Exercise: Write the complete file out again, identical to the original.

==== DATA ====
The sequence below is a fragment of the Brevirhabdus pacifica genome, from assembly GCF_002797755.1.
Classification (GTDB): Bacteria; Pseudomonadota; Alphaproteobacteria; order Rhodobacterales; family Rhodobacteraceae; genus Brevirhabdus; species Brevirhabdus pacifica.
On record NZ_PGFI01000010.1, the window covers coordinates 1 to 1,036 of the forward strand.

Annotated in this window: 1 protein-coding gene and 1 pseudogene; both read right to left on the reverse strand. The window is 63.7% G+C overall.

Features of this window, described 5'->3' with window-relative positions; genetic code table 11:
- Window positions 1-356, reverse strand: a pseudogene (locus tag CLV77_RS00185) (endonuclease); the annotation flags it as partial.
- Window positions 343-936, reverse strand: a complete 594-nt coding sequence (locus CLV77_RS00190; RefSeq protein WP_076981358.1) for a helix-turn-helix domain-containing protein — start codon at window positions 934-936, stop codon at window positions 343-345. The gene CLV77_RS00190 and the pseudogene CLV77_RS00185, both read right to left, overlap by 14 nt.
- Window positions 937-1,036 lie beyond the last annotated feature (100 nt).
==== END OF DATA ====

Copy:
The sequence below is a fragment of the Brevirhabdus pacifica genome, from assembly GCF_002797755.1.
Classification (GTDB): Bacteria; Pseudomonadota; Alphaproteobacteria; order Rhodobacterales; family Rhodobacteraceae; genus Brevirhabdus; species Brevirhabdus pacifica.
On record NZ_PGFI01000010.1, the window covers coordinates 1 to 1,036 of the forward strand.

Annotated in this window: 1 protein-coding gene and 1 pseudogene; both read right to left on the reverse strand. The window is 63.7% G+C overall.

Features of this window, described 5'->3' with window-relative positions; genetic code table 11:
- Window positions 1-356, reverse strand: a pseudogene (locus tag CLV77_RS00185) (endonuclease); the annotation flags it as partial.
- Window positions 343-936, reverse strand: a complete 594-nt coding sequence (locus CLV77_RS00190; RefSeq protein WP_076981358.1) for a helix-turn-helix domain-containing protein — start codon at window positions 934-936, stop codon at window positions 343-345. The gene CLV77_RS00190 and the pseudogene CLV77_RS00185, both read right to left, overlap by 14 nt.
- Window positions 937-1,036 lie beyond the last annotated feature (100 nt).